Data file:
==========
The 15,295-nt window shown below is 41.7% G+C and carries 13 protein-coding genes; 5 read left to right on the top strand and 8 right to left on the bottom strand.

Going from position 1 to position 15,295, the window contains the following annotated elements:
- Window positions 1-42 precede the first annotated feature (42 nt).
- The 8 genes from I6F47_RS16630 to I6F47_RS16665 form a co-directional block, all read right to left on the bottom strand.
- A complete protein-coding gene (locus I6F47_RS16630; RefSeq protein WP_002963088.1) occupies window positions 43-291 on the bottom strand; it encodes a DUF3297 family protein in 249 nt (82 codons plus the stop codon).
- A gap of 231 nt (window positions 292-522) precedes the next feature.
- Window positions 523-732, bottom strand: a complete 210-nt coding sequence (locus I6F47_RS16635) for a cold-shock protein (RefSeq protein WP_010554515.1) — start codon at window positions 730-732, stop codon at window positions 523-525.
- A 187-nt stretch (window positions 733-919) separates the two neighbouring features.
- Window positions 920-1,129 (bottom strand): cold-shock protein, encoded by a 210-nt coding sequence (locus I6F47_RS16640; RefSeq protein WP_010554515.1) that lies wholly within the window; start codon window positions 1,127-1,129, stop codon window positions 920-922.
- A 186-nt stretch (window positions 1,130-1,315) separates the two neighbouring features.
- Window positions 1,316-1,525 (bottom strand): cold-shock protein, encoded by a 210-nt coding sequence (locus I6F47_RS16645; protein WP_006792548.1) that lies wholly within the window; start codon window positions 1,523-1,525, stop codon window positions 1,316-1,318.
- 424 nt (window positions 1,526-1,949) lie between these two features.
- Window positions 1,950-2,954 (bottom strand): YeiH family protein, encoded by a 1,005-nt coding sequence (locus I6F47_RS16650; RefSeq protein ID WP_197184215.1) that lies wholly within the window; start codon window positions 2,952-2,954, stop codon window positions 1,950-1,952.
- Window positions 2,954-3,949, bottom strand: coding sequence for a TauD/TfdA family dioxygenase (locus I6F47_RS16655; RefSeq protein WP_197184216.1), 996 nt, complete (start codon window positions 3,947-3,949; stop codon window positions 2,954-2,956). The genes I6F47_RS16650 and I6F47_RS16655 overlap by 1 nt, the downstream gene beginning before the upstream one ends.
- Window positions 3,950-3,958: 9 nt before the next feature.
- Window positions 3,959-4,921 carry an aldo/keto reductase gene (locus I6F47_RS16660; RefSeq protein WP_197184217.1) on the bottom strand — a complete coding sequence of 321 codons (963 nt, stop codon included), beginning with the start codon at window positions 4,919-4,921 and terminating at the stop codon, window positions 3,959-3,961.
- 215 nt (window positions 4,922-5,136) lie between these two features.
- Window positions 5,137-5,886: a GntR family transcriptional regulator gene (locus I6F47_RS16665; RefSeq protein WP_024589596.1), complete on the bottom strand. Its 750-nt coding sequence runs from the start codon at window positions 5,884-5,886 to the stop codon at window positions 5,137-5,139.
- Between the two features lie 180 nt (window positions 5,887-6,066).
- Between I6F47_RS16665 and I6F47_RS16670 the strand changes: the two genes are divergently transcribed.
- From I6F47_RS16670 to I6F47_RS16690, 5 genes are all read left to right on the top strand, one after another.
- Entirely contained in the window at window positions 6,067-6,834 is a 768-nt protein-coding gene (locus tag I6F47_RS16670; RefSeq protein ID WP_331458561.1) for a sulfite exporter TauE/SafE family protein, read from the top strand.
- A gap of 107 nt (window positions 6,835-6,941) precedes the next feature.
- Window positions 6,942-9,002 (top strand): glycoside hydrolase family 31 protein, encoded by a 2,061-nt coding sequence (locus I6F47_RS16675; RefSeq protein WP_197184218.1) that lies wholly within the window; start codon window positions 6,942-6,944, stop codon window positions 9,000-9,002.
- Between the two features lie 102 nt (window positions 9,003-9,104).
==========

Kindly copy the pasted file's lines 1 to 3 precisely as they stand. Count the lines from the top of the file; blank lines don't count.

The 15,295-nt window shown below is 41.7% G+C and carries 13 protein-coding genes; 5 read left to right on the top strand and 8 right to left on the bottom strand.

Going from position 1 to position 15,295, the window contains the following annotated elements:
- Window positions 1-42 precede the first annotated feature (42 nt).